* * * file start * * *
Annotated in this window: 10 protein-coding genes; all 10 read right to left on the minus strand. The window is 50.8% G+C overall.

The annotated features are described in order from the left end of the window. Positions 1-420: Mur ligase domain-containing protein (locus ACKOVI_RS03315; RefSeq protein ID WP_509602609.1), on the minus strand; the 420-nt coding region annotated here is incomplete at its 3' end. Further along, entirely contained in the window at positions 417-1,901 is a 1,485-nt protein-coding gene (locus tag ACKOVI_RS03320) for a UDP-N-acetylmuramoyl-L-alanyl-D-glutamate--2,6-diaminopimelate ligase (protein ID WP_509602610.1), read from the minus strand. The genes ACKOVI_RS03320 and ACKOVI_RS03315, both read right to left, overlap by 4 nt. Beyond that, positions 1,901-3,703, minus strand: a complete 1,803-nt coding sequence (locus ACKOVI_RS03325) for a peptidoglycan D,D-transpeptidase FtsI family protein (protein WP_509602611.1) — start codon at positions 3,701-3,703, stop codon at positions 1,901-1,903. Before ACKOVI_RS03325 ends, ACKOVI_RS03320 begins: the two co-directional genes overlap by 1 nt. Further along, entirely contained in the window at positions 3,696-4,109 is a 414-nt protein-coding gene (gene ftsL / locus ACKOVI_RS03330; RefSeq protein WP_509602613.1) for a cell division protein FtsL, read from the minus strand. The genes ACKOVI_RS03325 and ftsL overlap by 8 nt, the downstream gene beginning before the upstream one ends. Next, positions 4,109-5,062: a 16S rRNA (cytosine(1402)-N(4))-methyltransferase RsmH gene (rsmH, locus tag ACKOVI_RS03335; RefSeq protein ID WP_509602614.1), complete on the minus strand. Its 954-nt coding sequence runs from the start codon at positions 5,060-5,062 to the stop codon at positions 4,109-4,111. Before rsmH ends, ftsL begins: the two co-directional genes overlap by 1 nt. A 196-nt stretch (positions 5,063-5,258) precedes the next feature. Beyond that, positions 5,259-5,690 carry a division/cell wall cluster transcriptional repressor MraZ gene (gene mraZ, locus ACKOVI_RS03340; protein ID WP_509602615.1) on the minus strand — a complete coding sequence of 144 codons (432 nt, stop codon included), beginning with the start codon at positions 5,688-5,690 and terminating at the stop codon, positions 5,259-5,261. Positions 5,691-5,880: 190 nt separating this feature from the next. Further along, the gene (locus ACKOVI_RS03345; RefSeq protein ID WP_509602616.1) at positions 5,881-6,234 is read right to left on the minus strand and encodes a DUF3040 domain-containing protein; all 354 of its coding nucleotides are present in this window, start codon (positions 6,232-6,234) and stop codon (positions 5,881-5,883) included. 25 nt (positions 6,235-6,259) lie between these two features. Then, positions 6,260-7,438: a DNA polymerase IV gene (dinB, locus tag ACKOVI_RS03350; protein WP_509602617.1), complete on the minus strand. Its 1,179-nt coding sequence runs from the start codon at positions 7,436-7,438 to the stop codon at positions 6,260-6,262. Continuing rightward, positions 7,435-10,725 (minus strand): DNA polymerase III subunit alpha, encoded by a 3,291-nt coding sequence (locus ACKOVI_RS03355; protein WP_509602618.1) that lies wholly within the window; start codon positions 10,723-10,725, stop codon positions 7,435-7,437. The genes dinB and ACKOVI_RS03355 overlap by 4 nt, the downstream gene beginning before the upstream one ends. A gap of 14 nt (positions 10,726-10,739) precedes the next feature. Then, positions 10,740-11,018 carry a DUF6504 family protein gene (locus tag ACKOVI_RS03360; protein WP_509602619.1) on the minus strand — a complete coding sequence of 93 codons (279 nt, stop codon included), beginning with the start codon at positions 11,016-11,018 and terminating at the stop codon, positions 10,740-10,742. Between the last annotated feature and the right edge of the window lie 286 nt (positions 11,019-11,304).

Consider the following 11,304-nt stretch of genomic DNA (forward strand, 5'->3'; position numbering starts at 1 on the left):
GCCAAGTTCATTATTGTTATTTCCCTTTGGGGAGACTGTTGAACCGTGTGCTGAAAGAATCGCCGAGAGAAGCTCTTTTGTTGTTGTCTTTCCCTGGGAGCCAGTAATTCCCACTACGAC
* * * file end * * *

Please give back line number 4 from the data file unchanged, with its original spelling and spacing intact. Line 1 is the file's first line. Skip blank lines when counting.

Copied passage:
GCCAAGTTCATTATTGTTATTTCCCTTTGGGGAGACTGTTGAACCGTGTGCTGAAAGAATCGCCGAGAGAAGCTCTTTTGTTGTTGTCTTTCCCTGGGAGCCAGTAATTCCCACTACGAC